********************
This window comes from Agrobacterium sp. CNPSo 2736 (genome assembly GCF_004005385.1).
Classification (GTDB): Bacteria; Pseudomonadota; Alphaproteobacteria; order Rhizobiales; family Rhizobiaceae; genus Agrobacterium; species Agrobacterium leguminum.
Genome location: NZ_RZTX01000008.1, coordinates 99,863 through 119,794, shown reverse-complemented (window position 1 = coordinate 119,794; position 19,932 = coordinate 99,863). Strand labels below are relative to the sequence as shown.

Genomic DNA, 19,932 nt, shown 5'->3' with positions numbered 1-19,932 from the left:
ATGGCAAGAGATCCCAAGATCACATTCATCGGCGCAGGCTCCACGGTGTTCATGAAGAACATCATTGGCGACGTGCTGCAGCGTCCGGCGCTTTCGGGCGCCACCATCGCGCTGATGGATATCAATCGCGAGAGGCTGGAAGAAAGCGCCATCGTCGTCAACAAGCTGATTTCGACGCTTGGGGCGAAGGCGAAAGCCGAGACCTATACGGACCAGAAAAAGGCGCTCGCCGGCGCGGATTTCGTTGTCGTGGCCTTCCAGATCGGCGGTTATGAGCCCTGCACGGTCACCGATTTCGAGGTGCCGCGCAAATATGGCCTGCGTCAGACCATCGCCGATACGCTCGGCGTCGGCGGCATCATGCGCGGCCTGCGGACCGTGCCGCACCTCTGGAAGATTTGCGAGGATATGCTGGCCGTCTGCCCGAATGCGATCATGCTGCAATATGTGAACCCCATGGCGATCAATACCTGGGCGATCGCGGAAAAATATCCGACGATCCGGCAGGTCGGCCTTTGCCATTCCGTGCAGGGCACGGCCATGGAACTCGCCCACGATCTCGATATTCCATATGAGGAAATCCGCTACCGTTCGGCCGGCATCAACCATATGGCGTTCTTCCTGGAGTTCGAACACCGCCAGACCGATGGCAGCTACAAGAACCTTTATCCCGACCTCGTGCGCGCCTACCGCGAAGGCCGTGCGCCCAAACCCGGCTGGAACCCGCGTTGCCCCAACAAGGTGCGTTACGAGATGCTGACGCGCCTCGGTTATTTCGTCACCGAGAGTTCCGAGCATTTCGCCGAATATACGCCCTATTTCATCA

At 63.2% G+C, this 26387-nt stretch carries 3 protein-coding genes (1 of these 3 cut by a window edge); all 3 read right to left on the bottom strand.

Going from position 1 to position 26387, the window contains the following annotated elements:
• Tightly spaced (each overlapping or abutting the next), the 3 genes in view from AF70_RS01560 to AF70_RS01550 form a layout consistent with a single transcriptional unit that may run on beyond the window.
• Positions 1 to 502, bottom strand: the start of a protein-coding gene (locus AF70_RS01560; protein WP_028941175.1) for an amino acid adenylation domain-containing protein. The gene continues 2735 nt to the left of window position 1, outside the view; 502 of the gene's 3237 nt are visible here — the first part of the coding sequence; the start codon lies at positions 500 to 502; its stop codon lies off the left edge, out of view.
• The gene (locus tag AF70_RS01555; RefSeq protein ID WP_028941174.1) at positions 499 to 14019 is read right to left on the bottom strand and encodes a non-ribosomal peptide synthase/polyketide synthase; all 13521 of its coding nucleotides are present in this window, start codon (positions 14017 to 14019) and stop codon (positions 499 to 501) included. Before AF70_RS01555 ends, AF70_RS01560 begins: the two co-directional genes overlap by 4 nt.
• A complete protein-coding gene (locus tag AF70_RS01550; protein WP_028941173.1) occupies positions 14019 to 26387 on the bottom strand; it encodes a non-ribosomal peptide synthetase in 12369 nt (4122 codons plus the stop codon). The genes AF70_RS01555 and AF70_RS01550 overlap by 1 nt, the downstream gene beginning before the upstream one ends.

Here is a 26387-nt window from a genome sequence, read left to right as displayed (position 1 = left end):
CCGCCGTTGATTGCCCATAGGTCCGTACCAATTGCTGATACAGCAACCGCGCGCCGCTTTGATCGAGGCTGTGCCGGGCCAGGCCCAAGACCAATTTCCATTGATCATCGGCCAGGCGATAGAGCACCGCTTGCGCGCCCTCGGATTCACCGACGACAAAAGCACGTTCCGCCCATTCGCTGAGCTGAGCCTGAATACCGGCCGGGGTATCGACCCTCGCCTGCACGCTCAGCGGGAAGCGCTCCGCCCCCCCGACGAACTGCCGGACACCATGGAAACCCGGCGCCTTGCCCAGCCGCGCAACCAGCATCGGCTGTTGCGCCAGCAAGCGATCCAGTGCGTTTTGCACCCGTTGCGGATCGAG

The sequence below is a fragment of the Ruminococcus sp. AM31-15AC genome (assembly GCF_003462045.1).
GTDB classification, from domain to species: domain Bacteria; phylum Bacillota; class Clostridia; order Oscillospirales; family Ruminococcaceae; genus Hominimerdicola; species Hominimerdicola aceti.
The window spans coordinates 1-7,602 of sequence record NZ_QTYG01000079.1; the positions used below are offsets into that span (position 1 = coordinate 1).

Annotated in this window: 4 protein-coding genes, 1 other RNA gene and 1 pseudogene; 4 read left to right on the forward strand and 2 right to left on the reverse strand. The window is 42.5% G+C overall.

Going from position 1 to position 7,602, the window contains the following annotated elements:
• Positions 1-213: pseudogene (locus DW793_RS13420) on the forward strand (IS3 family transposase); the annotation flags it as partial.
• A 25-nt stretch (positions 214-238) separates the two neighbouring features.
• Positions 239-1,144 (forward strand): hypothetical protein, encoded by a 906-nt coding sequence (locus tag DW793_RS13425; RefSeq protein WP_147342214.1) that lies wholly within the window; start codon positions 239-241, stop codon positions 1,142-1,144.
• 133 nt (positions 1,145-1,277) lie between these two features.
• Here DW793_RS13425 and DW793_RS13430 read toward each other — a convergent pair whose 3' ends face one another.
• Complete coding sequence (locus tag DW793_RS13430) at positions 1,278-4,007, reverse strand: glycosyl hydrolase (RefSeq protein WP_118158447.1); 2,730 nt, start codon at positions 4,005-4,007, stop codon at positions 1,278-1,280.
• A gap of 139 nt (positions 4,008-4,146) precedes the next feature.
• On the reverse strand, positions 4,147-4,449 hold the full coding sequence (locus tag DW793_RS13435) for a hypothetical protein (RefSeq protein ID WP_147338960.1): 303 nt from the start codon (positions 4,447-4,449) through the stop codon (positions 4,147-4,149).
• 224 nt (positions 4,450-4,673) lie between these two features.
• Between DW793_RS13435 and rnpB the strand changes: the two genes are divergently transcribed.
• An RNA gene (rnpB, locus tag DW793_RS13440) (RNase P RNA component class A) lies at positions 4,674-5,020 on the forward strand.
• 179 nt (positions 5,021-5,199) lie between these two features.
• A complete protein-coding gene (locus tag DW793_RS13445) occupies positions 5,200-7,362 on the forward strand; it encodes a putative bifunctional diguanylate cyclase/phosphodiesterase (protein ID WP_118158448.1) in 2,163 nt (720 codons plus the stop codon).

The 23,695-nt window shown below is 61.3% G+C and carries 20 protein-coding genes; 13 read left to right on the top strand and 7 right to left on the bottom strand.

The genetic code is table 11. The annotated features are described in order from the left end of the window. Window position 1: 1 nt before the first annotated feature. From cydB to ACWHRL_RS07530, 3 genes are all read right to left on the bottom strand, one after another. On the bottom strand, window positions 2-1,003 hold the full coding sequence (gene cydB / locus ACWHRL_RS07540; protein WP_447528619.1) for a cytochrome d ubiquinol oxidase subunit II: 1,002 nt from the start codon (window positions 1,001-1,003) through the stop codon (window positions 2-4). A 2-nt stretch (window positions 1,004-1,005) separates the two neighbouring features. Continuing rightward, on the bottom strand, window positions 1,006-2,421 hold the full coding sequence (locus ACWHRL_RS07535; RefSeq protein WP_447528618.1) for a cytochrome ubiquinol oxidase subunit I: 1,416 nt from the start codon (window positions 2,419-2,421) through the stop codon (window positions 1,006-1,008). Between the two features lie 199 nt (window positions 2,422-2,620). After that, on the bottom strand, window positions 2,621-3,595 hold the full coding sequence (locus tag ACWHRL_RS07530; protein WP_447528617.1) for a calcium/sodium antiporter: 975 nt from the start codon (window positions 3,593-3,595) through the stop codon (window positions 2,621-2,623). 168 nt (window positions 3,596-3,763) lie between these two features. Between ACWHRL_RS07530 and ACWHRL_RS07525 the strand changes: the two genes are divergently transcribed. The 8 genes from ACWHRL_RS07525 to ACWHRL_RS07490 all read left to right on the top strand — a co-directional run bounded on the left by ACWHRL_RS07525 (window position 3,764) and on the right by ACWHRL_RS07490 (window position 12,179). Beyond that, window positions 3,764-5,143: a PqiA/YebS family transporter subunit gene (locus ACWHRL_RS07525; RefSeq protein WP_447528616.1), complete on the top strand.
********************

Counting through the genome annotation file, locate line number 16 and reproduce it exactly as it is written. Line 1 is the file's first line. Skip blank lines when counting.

The window spans coordinates 1-7,602 of sequence record NZ_QTYG01000079.1; the positions used below are offsets into that span (position 1 = coordinate 1).